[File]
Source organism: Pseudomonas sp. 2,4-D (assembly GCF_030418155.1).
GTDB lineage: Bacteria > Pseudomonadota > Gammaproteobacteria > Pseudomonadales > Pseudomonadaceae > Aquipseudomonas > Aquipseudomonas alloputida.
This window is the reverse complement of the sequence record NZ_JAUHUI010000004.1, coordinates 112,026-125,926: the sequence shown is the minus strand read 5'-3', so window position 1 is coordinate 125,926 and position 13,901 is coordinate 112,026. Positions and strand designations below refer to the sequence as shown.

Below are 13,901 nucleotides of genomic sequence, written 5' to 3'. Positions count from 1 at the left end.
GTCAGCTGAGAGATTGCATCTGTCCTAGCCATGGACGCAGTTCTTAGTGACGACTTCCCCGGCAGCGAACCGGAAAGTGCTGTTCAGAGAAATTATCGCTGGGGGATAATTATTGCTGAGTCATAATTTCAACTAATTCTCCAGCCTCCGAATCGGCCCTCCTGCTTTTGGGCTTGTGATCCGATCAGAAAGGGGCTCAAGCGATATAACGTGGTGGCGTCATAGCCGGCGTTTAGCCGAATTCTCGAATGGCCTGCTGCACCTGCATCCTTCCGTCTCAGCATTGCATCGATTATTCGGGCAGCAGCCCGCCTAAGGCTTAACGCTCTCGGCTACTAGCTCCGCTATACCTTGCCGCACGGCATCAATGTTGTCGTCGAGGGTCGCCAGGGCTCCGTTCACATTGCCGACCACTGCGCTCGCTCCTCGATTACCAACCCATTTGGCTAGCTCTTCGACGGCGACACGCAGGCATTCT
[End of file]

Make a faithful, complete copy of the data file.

Source organism: Pseudomonas sp. 2,4-D (assembly GCF_030418155.1).
GTDB lineage: Bacteria > Pseudomonadota > Gammaproteobacteria > Pseudomonadales > Pseudomonadaceae > Aquipseudomonas > Aquipseudomonas alloputida.
This window is the reverse complement of the sequence record NZ_JAUHUI010000004.1, coordinates 112,026-125,926: the sequence shown is the minus strand read 5'-3', so window position 1 is coordinate 125,926 and position 13,901 is coordinate 112,026. Positions and strand designations below refer to the sequence as shown.

Below are 13,901 nucleotides of genomic sequence, written 5' to 3'. Positions count from 1 at the left end.
GTCAGCTGAGAGATTGCATCTGTCCTAGCCATGGACGCAGTTCTTAGTGACGACTTCCCCGGCAGCGAACCGGAAAGTGCTGTTCAGAGAAATTATCGCTGGGGGATAATTATTGCTGAGTCATAATTTCAACTAATTCTCCAGCCTCCGAATCGGCCCTCCTGCTTTTGGGCTTGTGATCCGATCAGAAAGGGGCTCAAGCGATATAACGTGGTGGCGTCATAGCCGGCGTTTAGCCGAATTCTCGAATGGCCTGCTGCACCTGCATCCTTCCGTCTCAGCATTGCATCGATTATTCGGGCAGCAGCCCGCCTAAGGCTTAACGCTCTCGGCTACTAGCTCCGCTATACCTTGCCGCACGGCATCAATGTTGTCGTCGAGGGTCGCCAGGGCTCCGTTCACATTGCCGACCACTGCGCTCGCTCCTCGATTACCAACCCATTTGGCTAGCTCTTCGACGGCGACACGCAGGCATTCT